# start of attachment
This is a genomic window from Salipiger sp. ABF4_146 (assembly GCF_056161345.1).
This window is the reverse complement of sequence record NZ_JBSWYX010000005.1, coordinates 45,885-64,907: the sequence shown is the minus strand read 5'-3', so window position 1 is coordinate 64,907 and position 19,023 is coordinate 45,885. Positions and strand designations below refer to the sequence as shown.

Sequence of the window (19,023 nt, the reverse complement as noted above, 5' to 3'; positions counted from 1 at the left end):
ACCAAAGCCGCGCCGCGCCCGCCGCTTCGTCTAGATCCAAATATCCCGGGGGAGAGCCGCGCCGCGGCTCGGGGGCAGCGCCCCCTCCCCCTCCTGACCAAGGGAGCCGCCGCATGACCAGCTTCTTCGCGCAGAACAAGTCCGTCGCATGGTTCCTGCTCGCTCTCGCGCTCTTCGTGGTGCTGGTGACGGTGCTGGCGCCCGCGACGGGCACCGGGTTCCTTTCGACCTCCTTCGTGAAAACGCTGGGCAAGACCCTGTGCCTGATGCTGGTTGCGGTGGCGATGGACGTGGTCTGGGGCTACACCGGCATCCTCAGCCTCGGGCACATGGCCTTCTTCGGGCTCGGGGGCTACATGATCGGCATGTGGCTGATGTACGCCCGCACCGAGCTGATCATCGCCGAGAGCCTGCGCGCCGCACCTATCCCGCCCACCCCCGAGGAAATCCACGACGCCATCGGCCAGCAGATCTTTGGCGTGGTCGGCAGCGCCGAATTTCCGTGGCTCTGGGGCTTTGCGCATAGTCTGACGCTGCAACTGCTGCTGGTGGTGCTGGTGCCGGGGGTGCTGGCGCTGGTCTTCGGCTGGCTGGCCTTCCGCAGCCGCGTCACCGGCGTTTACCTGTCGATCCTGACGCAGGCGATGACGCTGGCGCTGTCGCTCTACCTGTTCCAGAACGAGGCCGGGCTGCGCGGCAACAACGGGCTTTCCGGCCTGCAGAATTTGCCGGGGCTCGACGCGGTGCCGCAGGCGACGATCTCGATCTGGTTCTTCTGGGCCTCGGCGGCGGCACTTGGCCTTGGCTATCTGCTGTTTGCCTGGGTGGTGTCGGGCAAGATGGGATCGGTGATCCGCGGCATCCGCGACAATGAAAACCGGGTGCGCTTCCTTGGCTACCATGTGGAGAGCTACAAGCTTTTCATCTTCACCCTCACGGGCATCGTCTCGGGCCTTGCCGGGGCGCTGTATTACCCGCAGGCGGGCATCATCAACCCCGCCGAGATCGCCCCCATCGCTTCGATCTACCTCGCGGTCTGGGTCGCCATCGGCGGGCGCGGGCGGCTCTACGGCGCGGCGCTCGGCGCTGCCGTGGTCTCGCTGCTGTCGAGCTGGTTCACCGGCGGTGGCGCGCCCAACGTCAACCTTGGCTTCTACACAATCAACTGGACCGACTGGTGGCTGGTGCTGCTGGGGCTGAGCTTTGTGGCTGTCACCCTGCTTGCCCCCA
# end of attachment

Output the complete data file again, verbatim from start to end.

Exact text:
This is a genomic window from Salipiger sp. ABF4_146 (assembly GCF_056161345.1).
This window is the reverse complement of sequence record NZ_JBSWYX010000005.1, coordinates 45,885-64,907: the sequence shown is the minus strand read 5'-3', so window position 1 is coordinate 64,907 and position 19,023 is coordinate 45,885. Positions and strand designations below refer to the sequence as shown.

Sequence of the window (19,023 nt, the reverse complement as noted above, 5' to 3'; positions counted from 1 at the left end):
ACCAAAGCCGCGCCGCGCCCGCCGCTTCGTCTAGATCCAAATATCCCGGGGGAGAGCCGCGCCGCGGCTCGGGGGCAGCGCCCCCTCCCCCTCCTGACCAAGGGAGCCGCCGCATGACCAGCTTCTTCGCGCAGAACAAGTCCGTCGCATGGTTCCTGCTCGCTCTCGCGCTCTTCGTGGTGCTGGTGACGGTGCTGGCGCCCGCGACGGGCACCGGGTTCCTTTCGACCTCCTTCGTGAAAACGCTGGGCAAGACCCTGTGCCTGATGCTGGTTGCGGTGGCGATGGACGTGGTCTGGGGCTACACCGGCATCCTCAGCCTCGGGCACATGGCCTTCTTCGGGCTCGGGGGCTACATGATCGGCATGTGGCTGATGTACGCCCGCACCGAGCTGATCATCGCCGAGAGCCTGCGCGCCGCACCTATCCCGCCCACCCCCGAGGAAATCCACGACGCCATCGGCCAGCAGATCTTTGGCGTGGTCGGCAGCGCCGAATTTCCGTGGCTCTGGGGCTTTGCGCATAGTCTGACGCTGCAACTGCTGCTGGTGGTGCTGGTGCCGGGGGTGCTGGCGCTGGTCTTCGGCTGGCTGGCCTTCCGCAGCCGCGTCACCGGCGTTTACCTGTCGATCCTGACGCAGGCGATGACGCTGGCGCTGTCGCTCTACCTGTTCCAGAACGAGGCCGGGCTGCGCGGCAACAACGGGCTTTCCGGCCTGCAGAATTTGCCGGGGCTCGACGCGGTGCCGCAGGCGACGATCTCGATCTGGTTCTTCTGGGCCTCGGCGGCGGCACTTGGCCTTGGCTATCTGCTGTTTGCCTGGGTGGTGTCGGGCAAGATGGGATCGGTGATCCGCGGCATCCGCGACAATGAAAACCGGGTGCGCTTCCTTGGCTACCATGTGGAGAGCTACAAGCTTTTCATCTTCACCCTCACGGGCATCGTCTCGGGCCTTGCCGGGGCGCTGTATTACCCGCAGGCGGGCATCATCAACCCCGCCGAGATCGCCCCCATCGCTTCGATCTACCTCGCGGTCTGGGTCGCCATCGGCGGGCGCGGGCGGCTCTACGGCGCGGCGCTCGGCGCTGCCGTGGTCTCGCTGCTGTCGAGCTGGTTCACCGGCGGTGGCGCGCCCAACGTCAACCTTGGCTTCTACACAATCAACTGGACCGACTGGTGGCTGGTGCTGCTGGGGCTGAGCTTTGTGGCTGTCACCCTGCTTGCCCCCA